By EMMALEE C. TORISK | firstname.lastname@example.org
Sandra Emmons’ dining room table is stacked with boxes.
There’s a box packed with a coffee maker, and paper cups and lids.
There’s one stuffed with the past few weeks’ worth of newspapers.
There’s another filled with handmade Christmas stockings.
But even once the boxes leave Emmons’ table at her Sierra Drive home, they’ll remain together.
All are destined for Afghanistan, where Army Pvt. Michael Bayless — a combat engineer with the 87th Engineer Co., and Emmons’ 23-year-old son — has been stationed since May.
Almost immediately after her son’s deployment, Emmons devised the care-package program, which she named Support Our Soldiers, because she needed some way to keep herself busy and not constantly worrying about her son’s well-being.
Plus,Emmons said, people too often forget there’s still a war going on in Afghanistan.
“We can’t forget our troops,” Emmons said. “If it wasn’t for them, we would not have our freedom.”
Since May, Emmons has shipped more than 20 care packages to Afghanistan, where Bayless then distributes their contents to fellow servicemen and women. Each costs about $20 to ship, and Emmons likes to send one out every 10 days, so they’ll arrive “back to back.”
Their contents are varied, filled mainly with necessities — baby wipes, cotton swabs and toothbrushes — but also with items for down time, such as baseball gloves. All care packages are the product of donations from family, friends, neighbors and even area businesses, Emmons added.
One neighbor, Sam Fasline, said he donates to Emmons’ care-package program because it’s a “very worthwhile effort.”
“I support the troops because I’m a veteran myself,” Fasline said, adding that he served in World War II. “I have a feeling for these servicemen.”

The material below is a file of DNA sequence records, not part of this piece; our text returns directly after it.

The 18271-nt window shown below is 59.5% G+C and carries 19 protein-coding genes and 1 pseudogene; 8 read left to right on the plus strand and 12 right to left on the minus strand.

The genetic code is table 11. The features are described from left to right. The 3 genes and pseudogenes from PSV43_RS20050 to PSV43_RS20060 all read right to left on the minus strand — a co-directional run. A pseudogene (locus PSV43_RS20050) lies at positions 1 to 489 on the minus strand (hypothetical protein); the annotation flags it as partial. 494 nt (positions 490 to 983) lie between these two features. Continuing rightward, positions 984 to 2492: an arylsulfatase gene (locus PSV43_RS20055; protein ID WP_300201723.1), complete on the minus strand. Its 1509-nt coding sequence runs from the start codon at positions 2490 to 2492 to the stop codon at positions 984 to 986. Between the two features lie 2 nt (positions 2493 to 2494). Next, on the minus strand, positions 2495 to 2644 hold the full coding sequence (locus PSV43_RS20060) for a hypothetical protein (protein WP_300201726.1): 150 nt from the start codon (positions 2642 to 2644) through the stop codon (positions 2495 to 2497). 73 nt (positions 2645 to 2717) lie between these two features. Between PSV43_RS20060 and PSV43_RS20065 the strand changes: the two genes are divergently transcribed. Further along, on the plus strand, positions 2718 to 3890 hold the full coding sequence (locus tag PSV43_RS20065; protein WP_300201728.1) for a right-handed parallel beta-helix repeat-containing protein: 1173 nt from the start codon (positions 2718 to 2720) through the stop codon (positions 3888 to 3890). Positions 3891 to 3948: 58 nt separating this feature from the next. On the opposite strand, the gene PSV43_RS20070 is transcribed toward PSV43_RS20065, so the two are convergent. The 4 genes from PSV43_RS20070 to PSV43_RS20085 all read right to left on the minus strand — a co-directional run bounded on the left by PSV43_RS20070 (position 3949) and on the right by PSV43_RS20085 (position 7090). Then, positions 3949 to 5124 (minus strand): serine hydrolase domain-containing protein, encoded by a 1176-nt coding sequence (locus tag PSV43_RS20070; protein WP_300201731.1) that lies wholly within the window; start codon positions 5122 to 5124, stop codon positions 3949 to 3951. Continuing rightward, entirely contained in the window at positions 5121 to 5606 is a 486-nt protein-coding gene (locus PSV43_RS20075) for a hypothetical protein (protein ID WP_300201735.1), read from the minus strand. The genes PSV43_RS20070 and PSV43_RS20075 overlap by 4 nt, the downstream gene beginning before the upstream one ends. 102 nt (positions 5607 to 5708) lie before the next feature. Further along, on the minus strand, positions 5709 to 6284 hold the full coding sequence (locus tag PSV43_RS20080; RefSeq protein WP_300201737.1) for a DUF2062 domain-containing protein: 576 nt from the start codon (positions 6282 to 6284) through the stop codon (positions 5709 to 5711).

Emmons said, too, that she wants to make sure the troops aren’t neglected during the upcoming holiday season. She plans to send them Christmas cookies, stockings bursting with toiletries, and even a small tree.
All holiday care packages must be shipped by Nov. 18 to ensure Christmas delivery.
“They sacrifice their lives for us,” Emmons said. “They’ve got to have a little decoration, too, to keep them in the spirit.”
Just a few months ago, Kelly Morocco, director of corporate client relations for Simon Roofing, suggested that the locally based business become involved with Support Our Soldiers.
After contacting Emmons, the project turned into an effort involving the company’s more than 60 offices located throughout the country. Morocco said she anticipates a good turnout.
“Any time you’ve got somebody in harm’s way and they’re away from their families, you want them to have something to remind them of home,” Morocco said. “They put their ultimate gift out for us, and they don’t even know us. The least we can do is buy them foot powder.”
Other businesses that have donated to Support Our Soldiers are Casal’s de Spa & Salon, Catullo Prime Meats, Cornersburg Party Shop, Dunkin’ Donuts, Gia’s Pizzeria, Margie’s Kitchen, Marlowe’s Premium Coffee, Quench Bar & Grill, Santisi Wholesale Food Co., and Window World.
Before enlisting in the Army in March 2012, Bayless studied criminal justice at Youngstown State University, and graduated from Chaney High School in 2009. He’s expected to be in Afghanistan for at least one year, and Emmons said she’ll keep sending care packages to him until he makes his safe return home.
“When he comes back, he’s going to go to every business and individual and thank them,” Emmons said. “They didn’t have to donate, but I am very thankful ... to my neighbors and family and friends and the community for supporting our troops and not forgetting what they do for us.”
Bayless is the son of Sandra Emmons and stepson of Terry Emmons of Youngstown, and the son of Martin Bayless and stepson of Carol Bayless of South Carolina. He has a twin brother, Joseph E. Bayless; a 25-year-old sister, Jacqueline N. Bayless; and a 4-year-old nephew, Nicholas Bayless.